The Dinner Club that Mom and Dad are part of took care of the serving food, and soon, everything was taken care of.  It was like a well-oiled machine.  Mom and Dad were engaged in conversation until I went to bed that night, and I talked to random people, as well.  There were seed buyers, seed dealers, equipment-people, people who have done construction on a shed of ours, neighbors, family, people from church, guys from the elevator and the co-op.  Basically, Mom and Dad created a list and tried to include everyone who was impacted by our farm, as well as everyone that impacted our farm.  Pretty sure she’ll write a blog about that, too.  🙂  Only about a third of those people could make it, but it was hoppin!  (Am I allowed to use that term?)  I myself drank like, three bottles of water and was super warm.  BUT, I talked to a lot of people—some of them I recognized, but seriously needed a hint when it came to their names, others I met for the first time, and yet more I knew pretty well.  It was awesome that my grandpa Kenny, his sister Fern, and Shi, part of that generation and married to Bob, could just sit at a table and people came up to talk with them.  History is great, and I loved that the three of them could be there for most of it!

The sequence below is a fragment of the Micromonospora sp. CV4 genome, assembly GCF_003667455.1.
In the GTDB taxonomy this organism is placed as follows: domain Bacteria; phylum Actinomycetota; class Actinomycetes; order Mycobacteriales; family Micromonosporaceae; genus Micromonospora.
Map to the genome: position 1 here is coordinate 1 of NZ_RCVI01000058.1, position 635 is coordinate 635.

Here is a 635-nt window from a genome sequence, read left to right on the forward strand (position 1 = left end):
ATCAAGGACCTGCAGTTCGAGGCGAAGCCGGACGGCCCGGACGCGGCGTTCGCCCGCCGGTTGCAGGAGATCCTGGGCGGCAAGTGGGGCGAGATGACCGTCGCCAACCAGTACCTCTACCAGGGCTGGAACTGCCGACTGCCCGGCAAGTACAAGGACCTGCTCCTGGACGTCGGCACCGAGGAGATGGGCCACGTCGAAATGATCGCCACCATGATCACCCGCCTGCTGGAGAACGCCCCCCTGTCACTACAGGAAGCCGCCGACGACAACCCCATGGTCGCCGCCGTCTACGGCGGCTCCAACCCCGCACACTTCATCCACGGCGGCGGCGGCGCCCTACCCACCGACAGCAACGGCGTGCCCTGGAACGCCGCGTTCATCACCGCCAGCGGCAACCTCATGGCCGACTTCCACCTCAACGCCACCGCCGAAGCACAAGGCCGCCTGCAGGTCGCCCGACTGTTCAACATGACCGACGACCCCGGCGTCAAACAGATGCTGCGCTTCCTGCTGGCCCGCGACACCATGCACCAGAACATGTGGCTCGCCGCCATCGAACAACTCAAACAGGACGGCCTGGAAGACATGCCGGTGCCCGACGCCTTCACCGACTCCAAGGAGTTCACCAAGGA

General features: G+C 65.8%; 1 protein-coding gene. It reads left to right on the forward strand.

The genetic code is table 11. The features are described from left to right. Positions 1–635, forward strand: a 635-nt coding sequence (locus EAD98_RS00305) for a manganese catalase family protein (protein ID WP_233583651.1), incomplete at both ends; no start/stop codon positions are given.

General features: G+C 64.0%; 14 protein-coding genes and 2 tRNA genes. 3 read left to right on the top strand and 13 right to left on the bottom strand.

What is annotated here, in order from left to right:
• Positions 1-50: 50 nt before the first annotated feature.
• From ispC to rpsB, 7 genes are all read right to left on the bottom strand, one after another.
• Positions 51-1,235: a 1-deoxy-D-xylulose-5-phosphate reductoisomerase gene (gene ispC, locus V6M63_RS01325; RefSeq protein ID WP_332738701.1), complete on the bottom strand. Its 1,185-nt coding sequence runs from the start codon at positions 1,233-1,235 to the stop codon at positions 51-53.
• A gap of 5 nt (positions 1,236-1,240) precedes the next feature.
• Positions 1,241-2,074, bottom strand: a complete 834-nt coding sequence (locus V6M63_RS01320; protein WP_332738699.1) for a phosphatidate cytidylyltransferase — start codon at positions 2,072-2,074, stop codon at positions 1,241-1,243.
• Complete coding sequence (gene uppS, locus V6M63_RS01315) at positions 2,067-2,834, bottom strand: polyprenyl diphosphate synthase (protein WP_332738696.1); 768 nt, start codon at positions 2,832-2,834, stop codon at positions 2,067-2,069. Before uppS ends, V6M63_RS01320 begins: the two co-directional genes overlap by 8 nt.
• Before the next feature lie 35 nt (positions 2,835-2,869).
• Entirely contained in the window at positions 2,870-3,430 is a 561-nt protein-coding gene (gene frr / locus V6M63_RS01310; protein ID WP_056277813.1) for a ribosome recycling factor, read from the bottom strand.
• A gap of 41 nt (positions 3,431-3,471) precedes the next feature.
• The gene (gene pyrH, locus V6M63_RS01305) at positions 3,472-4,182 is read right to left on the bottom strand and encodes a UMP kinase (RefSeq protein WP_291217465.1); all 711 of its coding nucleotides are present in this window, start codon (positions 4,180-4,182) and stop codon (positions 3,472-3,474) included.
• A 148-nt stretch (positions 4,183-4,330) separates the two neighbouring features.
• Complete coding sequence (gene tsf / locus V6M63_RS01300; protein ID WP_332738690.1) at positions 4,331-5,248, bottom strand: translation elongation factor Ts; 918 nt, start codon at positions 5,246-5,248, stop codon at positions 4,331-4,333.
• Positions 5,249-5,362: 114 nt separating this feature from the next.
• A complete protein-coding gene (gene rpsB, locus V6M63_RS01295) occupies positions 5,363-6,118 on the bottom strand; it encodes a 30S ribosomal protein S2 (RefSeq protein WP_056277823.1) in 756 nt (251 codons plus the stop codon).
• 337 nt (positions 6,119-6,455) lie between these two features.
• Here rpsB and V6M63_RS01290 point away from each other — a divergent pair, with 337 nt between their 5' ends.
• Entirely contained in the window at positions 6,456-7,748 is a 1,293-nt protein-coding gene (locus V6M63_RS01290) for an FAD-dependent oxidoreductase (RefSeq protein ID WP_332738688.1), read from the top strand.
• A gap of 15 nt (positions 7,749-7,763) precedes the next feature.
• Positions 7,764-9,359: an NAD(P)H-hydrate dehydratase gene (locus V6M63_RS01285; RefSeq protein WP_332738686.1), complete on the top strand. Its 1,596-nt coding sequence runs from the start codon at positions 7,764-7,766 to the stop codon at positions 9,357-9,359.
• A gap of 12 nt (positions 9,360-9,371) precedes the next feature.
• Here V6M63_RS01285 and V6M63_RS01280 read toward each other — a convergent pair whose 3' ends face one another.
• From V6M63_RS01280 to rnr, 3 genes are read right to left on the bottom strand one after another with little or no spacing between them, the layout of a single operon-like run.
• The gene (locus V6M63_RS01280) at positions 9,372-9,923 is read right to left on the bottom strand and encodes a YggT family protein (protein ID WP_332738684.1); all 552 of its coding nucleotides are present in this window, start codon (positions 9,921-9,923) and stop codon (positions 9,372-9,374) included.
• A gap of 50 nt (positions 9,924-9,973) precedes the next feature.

We joke that, “Oh, you couldn’t make it to this one?  That’s okay, maybe you’ll make it to the next one, in 3013.”  But seriously, I love the history of this farm.  In doing research and stuff for it, I have learned so much!  I’m even on a genealogy kick, and was elated to see on ancestory.com that my mom has traced the Olson side to southern Norway before coming to the U.S.  I can’t wait until someday my great-grandchildren may go through the same process as I did.  Remember, everyone, LABEL YOUR PHOTOS! 



P.S: My mom has a ton of pics on her posts, but they aren’t on my computer, so go ahead an wander over to hers if you want to check out some awesome pics from the day.  Also, be sure to check out this post of mine that I wrote about this farm, as well.